Marine biologists have found evidence of a previously unreported open sea migration route more than 4,500 feet below the surface of the Atlantic Ocean, according to a new document.
The deep ocean is a vast and mysterious biome; 80 percent of it remains unmapped to date. Scientists hope to better understand the ecology of this region, especially since oil and gas operations are drilling in deeper waters. A new study by a large international collaboration of universities has found photographic evidence of seasonal changes in deep sea populations, a sign that these fish are migrating elsewhere.
These data come from time-lapse photographs taken between February 2009 and July 2016 from two stations in the long-term environment observation system on the high seas (DELOS), both located off the Angolan coast; one is 164 feet from an oil well. Researchers counted how many fish were in each photograph per day over the 7.5-year period, according to the document published this week in the Journal of Animal Ecology.
The analyzes revealed a seasonal trend in the amount of fish observed in the two observatories. Not only that, but the abundance of fish seemed correlated with the overall chemical energy of organic matter on the ocean surface; deep-sea fish peaked about four months after the peak of biological activity on the ocean surface, the time it takes for carbon to sink to the bottom of the sea.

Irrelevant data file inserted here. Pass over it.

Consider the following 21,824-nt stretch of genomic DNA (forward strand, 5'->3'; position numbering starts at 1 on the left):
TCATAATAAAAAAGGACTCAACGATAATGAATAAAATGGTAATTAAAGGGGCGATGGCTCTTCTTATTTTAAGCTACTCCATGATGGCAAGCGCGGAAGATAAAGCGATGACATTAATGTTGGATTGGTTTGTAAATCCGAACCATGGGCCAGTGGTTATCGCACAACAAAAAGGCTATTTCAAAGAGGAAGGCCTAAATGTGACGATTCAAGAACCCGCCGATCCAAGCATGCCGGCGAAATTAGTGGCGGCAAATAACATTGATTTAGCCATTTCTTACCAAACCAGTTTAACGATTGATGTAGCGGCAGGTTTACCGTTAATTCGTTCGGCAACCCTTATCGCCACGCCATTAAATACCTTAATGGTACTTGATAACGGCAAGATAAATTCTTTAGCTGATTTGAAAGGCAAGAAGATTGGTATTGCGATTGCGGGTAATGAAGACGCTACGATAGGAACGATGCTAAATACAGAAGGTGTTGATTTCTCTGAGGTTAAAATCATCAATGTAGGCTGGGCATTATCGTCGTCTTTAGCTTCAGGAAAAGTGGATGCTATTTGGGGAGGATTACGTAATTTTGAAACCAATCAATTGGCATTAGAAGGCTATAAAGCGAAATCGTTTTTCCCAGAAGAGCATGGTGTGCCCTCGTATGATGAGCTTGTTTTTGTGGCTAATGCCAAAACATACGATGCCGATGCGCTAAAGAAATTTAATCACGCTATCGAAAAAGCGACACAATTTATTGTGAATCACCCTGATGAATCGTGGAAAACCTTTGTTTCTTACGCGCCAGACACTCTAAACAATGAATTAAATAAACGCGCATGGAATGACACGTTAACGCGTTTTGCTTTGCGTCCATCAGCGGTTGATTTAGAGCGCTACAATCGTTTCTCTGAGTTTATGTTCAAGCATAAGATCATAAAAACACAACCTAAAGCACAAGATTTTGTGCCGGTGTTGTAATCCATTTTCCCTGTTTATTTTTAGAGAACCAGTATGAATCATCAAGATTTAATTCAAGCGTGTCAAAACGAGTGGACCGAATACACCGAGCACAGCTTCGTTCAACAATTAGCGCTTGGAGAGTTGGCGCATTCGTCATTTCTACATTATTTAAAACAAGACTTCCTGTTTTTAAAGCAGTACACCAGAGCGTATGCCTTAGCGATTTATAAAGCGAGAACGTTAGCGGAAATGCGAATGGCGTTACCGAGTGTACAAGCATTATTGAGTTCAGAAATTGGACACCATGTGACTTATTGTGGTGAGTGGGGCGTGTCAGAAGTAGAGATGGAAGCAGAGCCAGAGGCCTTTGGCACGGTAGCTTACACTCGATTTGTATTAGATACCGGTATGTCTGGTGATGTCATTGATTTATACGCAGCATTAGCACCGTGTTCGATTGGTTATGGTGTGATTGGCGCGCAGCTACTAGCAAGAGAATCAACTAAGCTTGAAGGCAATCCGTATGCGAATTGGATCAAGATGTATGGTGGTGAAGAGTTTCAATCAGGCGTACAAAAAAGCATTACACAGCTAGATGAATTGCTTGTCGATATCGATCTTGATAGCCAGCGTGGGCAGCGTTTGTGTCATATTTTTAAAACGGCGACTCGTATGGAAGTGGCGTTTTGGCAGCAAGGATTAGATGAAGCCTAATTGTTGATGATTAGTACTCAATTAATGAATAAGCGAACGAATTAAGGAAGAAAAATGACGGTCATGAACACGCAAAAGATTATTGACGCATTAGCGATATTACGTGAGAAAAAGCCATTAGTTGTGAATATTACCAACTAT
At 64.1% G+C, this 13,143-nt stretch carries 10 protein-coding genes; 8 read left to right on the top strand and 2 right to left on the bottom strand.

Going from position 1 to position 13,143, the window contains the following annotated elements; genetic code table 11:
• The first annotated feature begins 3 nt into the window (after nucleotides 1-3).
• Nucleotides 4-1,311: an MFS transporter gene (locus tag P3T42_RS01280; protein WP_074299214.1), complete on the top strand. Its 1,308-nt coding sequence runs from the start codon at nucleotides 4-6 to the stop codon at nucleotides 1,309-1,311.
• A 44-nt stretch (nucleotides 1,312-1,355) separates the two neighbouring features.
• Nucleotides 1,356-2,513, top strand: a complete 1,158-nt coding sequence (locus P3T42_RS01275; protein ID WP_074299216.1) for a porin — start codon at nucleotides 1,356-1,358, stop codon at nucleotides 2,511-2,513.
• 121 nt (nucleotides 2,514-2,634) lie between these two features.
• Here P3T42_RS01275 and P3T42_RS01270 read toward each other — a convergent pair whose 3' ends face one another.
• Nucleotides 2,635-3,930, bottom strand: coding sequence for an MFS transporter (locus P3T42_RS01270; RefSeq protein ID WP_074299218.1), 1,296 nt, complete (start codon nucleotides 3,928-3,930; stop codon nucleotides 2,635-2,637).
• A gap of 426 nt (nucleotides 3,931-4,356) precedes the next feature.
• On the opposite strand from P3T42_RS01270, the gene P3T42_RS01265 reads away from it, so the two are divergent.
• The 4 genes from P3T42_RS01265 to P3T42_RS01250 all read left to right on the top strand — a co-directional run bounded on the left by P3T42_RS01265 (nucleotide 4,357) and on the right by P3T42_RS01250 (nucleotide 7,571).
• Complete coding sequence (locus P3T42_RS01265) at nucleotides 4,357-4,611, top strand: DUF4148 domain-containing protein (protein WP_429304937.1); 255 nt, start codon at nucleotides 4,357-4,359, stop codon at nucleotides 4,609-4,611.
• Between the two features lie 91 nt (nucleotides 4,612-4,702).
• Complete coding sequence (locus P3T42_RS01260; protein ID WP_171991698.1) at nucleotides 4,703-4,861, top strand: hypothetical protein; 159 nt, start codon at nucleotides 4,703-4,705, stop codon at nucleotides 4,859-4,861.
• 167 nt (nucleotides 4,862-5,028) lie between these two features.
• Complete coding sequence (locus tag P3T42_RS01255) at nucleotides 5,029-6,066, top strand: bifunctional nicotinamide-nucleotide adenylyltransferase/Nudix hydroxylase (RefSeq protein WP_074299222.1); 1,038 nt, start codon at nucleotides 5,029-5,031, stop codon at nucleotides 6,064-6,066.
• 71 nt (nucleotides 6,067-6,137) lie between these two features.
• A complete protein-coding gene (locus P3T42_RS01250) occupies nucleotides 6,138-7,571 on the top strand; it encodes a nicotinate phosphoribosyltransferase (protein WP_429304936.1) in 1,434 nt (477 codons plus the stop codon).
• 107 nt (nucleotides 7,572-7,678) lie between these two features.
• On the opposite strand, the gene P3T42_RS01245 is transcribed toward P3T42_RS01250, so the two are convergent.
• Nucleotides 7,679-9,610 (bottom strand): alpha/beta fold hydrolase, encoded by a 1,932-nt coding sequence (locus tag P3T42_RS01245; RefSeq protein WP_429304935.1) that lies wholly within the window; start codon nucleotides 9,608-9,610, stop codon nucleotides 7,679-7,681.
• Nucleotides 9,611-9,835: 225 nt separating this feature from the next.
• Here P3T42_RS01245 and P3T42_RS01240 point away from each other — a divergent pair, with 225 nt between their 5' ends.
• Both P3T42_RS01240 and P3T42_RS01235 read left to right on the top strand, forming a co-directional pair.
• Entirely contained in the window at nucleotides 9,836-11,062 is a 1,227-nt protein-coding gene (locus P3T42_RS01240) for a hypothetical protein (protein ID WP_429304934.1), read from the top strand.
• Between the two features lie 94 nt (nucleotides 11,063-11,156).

For now, this study only presents the first evidence of a flyway, and it’s unclear where the fish actually go. But the team still has a lot of work to hope for. The DELOS platforms with the experiments will run for a total of 25 years, and the team wants to gather more information on the link between energy on the surface and the fish below.
It’s important work. “We don’t have a lot of long-term studies in the deep ocean,” Rosanna Milligan, first author of the study and assistant professor at Nova Southeastern University in Florida, told Gizmodo. “This is something that is starting to change, but it is also something that is becoming more and more important. Most human impacts are impacts that have effects for months, even years, or even much longer. , given climate change, over decades or centuries. With this data, we have these longer time series. ”
This knowledge is also important for short-term impacts, particularly with regard to oil and gas operations. Oil and gas companies travel to drill in deeper waters, but scientists do not have data on the impact of their drilling on animals living in the deep. For example, the Deepwater Horizon drilling rig rented by BP was based on 4,100 feet of water when it exploded in 2010, triggering the largest oil spill in history. But scientists still don’t understand the long-term consequences of this ecological disaster.
Knowing that deep-sea fish migrate, and where they migrate, would be crucial to efforts to protect them from destructive human activities.